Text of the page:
See my bullited list of steps, above. I really don't understand why this would kill the packs.

Originally Posted by Larry3215 View Post
When people talk about a 3.0 volt per cell cut off they are refering to an UNDER LOAD voltage.
Yeah, I understand that. If the ESC automatically backs off the throttle, the load is reduced, and battery voltage will rise to at (or above) 9.0 volts.

Originally Posted by Larry3215 View Post
If your flying at very hi loads, the cells will reach cut off voltage while they still have a safe amount of capacity left in them.
Well, that's just it -- this is a very LOW load application. I'm drawing 6.68 amps at full throttle, on a fully charged pack.

Originally Posted by Larry3215 View Post
The problem is that if you continue to keep flying by letting the cells come up and go down you gradually reduce the load on the cells by reducing throttle or average throttle level.
Again, I don't see why. I didn't know there was a maximum mAh you could draw out of the pack -- if it's an 800 mAh pack, and I draw 650 to 700 mAh out of it, but the battery "at rest" voltage is 11.01 volts, is it overdischarged?

Originally Posted by Larry3215 View Post
At very low load levels (low amp draw) a cell wont reach 3.0 volts untill it is dangerously over discharged.

Its a good way to kill a pack.
Again, I thought it was all about VOLTAGE. :o

Originally Posted by Larry3215 View Post
What your suposed to do is land after the esc hits the 3 volt/cell LVC the FIRST time it happens

This LVC system is/was designed/intended to alert you that the pack is low and give you time to go around and make a safe landing while the packs are still alive and well.
I guess this is really my biggest problem. I simply can not HEAR the "hunting" on this airplane. In order for me to hear it, the airplane must be within 10 feet of my ear! (I don't normally fly that close to my head!)

I guess what I need is a really loud, audible alarm when the battery voltage hits 9.0 volts -- does anyone make something like this?
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Old 11-20-2007, 02:58 PM
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I have a solution to this problem......

Get a TX with a timer.... or put a timer around your neck like i do!!!!!!!

Then, estimate your flying time at full throttle, and fly the plane for that time how you would normally fly it.. land when the timer goes off.. see how much mAh you put back in the pack... adjust timer appropraitely..

I know that seems redundant... but.. each plane I have has its own timer setting and uses its own battery(s).. I always set them to Hard cut in case i screw up, I didn't hit lipo cut all summer and haven't roached a battery since last year while flying on soft cut without a timer!!!

and YES... a guy sells "screamers" on ebay that will alarm at set battery voltages. THey work very well
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Old 11-20-2007, 03:01 PM
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Hmm: is there general agreement that "soft cut-off" will usually lead to over discharge unless immediately detected and the model landed?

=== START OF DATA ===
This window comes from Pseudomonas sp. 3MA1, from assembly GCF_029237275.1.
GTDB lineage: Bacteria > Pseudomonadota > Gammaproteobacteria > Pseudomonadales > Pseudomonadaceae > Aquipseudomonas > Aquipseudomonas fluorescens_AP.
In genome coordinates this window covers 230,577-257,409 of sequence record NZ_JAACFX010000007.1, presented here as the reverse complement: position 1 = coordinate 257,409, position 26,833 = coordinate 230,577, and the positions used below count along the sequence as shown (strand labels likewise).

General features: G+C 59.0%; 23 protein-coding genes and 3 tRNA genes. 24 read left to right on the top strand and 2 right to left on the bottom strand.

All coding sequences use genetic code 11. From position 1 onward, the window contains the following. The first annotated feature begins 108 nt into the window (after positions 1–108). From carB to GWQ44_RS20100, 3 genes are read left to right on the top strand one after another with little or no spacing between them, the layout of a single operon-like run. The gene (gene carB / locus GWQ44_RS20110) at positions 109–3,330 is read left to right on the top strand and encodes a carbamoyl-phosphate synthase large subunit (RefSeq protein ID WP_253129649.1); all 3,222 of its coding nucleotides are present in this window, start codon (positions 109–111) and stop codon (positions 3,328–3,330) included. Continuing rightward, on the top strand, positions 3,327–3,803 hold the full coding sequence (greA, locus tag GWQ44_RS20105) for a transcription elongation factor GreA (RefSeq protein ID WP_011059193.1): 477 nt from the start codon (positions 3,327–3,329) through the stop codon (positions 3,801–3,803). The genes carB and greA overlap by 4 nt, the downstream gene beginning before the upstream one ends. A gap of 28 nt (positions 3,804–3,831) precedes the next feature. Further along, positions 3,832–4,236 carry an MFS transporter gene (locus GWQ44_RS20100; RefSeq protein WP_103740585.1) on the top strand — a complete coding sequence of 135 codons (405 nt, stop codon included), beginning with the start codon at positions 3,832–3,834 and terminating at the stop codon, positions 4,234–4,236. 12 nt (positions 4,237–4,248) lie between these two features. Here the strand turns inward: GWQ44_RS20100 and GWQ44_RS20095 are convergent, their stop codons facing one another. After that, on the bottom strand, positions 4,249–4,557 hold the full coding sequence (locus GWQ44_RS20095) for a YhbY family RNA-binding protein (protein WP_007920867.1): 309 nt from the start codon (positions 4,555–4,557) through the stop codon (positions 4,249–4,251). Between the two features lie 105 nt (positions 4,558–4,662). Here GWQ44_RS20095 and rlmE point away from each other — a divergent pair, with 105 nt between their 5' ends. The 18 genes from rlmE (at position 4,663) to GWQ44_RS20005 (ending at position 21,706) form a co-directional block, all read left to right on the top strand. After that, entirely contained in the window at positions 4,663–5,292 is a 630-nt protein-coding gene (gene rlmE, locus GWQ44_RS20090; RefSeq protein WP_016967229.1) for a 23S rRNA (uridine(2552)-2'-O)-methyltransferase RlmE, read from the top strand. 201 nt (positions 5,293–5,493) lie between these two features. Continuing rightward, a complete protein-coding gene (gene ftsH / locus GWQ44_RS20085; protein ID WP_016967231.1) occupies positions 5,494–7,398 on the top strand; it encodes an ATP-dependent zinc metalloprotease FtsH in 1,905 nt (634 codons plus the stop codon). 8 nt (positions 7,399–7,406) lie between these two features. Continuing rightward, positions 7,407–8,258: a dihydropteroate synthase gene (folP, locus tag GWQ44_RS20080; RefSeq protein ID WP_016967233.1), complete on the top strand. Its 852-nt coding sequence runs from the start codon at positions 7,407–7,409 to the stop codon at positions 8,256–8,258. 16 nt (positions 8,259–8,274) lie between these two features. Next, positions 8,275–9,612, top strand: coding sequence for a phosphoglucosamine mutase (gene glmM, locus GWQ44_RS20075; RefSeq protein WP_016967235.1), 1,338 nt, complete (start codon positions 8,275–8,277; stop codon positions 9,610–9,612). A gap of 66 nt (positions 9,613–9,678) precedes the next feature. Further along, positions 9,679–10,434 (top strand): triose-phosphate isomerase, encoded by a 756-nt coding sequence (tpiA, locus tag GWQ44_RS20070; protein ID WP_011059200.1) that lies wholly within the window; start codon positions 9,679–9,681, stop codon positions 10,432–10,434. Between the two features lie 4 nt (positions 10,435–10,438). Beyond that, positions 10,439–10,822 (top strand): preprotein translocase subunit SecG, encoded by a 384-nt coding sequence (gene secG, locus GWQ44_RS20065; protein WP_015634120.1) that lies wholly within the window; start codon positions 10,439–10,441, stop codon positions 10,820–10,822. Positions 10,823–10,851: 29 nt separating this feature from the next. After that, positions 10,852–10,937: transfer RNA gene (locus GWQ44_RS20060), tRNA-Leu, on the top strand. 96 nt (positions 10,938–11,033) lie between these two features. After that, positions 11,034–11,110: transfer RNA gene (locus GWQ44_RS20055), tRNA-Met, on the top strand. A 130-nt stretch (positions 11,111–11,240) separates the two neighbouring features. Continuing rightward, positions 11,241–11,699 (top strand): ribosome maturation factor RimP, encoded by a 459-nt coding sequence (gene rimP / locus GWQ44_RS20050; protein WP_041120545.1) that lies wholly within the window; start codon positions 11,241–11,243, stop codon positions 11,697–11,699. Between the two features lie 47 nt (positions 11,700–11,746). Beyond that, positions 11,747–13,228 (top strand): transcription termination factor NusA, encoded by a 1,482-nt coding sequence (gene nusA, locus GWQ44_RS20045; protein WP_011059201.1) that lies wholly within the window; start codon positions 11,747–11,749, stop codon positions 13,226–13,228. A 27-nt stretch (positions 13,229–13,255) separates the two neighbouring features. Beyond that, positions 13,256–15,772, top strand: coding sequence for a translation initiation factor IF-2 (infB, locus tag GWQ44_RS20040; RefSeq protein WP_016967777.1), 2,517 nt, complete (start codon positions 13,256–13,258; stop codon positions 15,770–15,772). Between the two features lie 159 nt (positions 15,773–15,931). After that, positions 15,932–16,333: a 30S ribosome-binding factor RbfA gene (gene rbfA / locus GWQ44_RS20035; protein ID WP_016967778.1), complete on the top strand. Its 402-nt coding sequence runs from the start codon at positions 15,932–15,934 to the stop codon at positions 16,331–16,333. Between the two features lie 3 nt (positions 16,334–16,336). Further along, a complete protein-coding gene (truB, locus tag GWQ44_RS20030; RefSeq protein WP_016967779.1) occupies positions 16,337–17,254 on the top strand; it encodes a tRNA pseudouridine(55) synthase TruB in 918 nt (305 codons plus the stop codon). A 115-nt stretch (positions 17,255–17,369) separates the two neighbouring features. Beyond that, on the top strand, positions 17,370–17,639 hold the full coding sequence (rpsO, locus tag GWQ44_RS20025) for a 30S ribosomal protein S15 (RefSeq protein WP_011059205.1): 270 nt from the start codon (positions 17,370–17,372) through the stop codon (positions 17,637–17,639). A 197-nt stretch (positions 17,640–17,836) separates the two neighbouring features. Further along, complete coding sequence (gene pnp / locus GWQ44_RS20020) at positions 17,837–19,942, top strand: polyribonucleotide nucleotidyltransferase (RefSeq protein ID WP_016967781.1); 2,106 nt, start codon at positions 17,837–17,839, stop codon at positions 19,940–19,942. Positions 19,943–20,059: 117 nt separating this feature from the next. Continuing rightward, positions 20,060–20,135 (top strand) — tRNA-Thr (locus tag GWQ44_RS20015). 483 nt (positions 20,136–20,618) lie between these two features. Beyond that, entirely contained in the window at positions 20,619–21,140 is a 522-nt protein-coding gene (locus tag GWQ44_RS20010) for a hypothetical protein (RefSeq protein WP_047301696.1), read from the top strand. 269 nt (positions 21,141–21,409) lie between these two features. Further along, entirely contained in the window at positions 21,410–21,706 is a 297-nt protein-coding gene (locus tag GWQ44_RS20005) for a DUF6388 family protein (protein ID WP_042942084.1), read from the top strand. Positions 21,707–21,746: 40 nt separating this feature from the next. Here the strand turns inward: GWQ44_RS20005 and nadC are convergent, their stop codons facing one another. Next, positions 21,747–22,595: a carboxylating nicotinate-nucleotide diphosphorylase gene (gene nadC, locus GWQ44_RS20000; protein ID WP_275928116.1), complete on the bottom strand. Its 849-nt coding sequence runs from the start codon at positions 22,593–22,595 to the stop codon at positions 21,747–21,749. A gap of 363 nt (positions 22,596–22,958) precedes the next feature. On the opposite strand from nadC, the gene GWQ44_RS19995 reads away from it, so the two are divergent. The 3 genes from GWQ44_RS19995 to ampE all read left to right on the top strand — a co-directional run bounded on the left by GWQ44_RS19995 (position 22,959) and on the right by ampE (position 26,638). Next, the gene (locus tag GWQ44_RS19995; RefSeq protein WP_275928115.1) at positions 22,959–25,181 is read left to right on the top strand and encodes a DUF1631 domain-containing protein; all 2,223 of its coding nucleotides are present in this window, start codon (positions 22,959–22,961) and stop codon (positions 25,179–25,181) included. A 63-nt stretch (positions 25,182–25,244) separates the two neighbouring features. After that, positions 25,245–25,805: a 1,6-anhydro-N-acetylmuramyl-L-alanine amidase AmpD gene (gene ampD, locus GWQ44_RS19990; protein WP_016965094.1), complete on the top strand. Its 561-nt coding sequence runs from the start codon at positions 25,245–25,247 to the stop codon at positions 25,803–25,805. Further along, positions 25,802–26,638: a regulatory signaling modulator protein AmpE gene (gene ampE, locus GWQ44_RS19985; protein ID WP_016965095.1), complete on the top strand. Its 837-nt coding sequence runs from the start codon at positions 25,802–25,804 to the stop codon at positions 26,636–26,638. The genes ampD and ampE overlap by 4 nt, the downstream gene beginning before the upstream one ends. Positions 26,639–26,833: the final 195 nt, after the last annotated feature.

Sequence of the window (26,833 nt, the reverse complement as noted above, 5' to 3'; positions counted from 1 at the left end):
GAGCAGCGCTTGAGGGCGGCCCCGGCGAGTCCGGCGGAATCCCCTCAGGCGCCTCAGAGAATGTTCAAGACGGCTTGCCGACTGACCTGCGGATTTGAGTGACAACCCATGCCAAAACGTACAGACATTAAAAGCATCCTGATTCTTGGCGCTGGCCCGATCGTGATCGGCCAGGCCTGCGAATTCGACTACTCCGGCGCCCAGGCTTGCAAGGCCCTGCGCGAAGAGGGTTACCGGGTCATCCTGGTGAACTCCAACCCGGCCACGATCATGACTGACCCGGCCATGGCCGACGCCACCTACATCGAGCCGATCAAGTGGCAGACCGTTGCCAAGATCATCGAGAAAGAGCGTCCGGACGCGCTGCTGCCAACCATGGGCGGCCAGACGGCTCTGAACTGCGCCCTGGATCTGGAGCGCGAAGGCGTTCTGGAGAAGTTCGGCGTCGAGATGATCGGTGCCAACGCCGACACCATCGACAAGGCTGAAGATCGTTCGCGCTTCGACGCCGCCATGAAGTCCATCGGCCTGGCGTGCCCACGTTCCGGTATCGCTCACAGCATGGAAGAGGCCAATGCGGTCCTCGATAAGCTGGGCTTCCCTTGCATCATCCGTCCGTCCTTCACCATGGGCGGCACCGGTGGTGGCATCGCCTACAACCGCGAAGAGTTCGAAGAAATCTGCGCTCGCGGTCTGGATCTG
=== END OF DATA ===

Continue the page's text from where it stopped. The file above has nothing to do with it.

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Old 11-20-2007, 03:06 PM
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Originally Posted by BuzzardBait View Post
I have a solution to this problem......

Get a TX with a timer.... or put a timer around your neck like i do!!!!!!!

Then, estimate your flying time at full throttle, and fly the plane for that time how you would normally fly it.. land when the timer goes off.. see how much mAh you put back in the pack... adjust timer appropraitely..

I know that seems redundant... but.. each plane I have has its own timer setting and uses its own battery(s).. I always set them to Hard cut in case i screw up, I didn't hit lipo cut all summer and haven't roached a battery since last year while flying on soft cut without a timer!!!
Unfortunately, this solution does not work. I've been using a timer for the last three years. I've kept track of how much mAh I put back into each pack for the last three years. I thought I was doing everything properly.

Many of the lesser expensive ESCs on the market today do not have a "Hard Cutoff" setting -- it's "Soft Cutoff" or nothing.



Originally Posted by BuzzardBait View Post
and YES... a guy sells "screamers" on ebay that will alarm at set battery voltages. THey work very well
Good to know -- I'll give that a try!

Originally Posted by Dave Matison View Post
Hmm: is there general agreement that "soft cut-off" will usually lead to over discharge unless immediately detected and the model landed?
It sure seems that way, doesn't it? I'm still waiting on the return call from Castle Creations... :o
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Old 11-20-2007, 03:13 PM
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Originally Posted by BuzzardBait View Post
and YES... a guy sells "screamers" on ebay that will alarm at set battery voltages. THey work very well
Well, I'm having trouble finding these -- can you please post a link? :o
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Old 11-20-2007, 03:14 PM
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Well, if you can't find a "screamer," how about a "moaner?"
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Old 11-20-2007, 05:27 PM
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Lol!!!
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Old 11-21-2007, 04:28 AM
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Originally Posted by Lieutenant Loughead View Post
Unfortunately, this solution does not work. I've been using a timer for the last three years. I've kept track of how much mAh I put back into each pack for the last three years. I thought I was doing everything properly.

... :o
I dont understand why this isnt working for you. Thats exactly what I do.

How much are you putting back into the packs? Perhaps thats the issue.

Its best to never fly more than 80% out of a pack. Resting voltage after a few minutes should always be 3.7 volts per cell at the absolute minimum after a flight. I much prefer to see 3.75 - 3.8 on my packs.

Larry